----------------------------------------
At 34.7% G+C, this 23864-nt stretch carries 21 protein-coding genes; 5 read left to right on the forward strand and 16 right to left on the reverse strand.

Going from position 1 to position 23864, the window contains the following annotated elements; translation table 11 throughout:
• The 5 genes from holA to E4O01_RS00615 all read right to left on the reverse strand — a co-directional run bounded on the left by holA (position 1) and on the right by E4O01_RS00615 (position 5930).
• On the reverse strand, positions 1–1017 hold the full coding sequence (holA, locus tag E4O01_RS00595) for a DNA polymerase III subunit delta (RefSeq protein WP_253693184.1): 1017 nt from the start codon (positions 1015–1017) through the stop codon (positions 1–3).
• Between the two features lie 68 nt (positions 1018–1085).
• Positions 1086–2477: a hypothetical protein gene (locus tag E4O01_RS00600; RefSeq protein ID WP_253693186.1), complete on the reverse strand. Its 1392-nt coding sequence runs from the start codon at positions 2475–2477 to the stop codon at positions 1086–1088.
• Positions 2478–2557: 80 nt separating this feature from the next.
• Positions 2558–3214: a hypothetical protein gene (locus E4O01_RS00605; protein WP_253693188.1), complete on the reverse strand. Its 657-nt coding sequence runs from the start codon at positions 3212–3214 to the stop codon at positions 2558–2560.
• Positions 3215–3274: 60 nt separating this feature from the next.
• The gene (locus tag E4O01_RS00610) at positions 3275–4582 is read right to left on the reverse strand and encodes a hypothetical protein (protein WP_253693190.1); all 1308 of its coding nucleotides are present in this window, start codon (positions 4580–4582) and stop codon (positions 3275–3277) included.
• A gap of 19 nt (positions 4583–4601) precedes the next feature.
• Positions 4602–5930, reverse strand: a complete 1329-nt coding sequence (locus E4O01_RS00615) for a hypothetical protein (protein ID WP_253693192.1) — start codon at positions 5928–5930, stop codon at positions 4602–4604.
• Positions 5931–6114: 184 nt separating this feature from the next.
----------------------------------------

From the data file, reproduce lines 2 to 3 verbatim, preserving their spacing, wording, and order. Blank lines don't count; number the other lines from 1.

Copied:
Going from position 1 to position 23864, the window contains the following annotated elements; translation table 11 throughout:
• The 5 genes from holA to E4O01_RS00615 all read right to left on the reverse strand — a co-directional run bounded on the left by holA (position 1) and on the right by E4O01_RS00615 (position 5930).